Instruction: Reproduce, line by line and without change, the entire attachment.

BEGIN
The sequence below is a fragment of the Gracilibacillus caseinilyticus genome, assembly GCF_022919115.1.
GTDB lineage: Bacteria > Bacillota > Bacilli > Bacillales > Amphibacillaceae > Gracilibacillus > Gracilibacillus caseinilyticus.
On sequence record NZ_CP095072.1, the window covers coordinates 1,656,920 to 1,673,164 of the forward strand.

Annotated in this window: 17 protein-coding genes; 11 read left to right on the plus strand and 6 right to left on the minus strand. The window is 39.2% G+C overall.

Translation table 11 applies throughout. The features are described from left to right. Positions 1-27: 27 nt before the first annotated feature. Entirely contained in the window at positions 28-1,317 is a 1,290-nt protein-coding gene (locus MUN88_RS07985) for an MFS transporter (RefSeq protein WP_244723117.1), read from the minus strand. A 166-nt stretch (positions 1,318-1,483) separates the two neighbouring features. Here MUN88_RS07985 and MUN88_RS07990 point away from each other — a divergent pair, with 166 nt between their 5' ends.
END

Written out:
The sequence below is a fragment of the Gracilibacillus caseinilyticus genome, assembly GCF_022919115.1.
GTDB lineage: Bacteria > Bacillota > Bacilli > Bacillales > Amphibacillaceae > Gracilibacillus > Gracilibacillus caseinilyticus.
On sequence record NZ_CP095072.1, the window covers coordinates 1,656,920 to 1,673,164 of the forward strand.

Annotated in this window: 17 protein-coding genes; 11 read left to right on the plus strand and 6 right to left on the minus strand. The window is 39.2% G+C overall.

Translation table 11 applies throughout. The features are described from left to right. Positions 1-27: 27 nt before the first annotated feature. Entirely contained in the window at positions 28-1,317 is a 1,290-nt protein-coding gene (locus MUN88_RS07985) for an MFS transporter (RefSeq protein WP_244723117.1), read from the minus strand. A 166-nt stretch (positions 1,318-1,483) separates the two neighbouring features. Here MUN88_RS07985 and MUN88_RS07990 point away from each other — a divergent pair, with 166 nt between their 5' ends.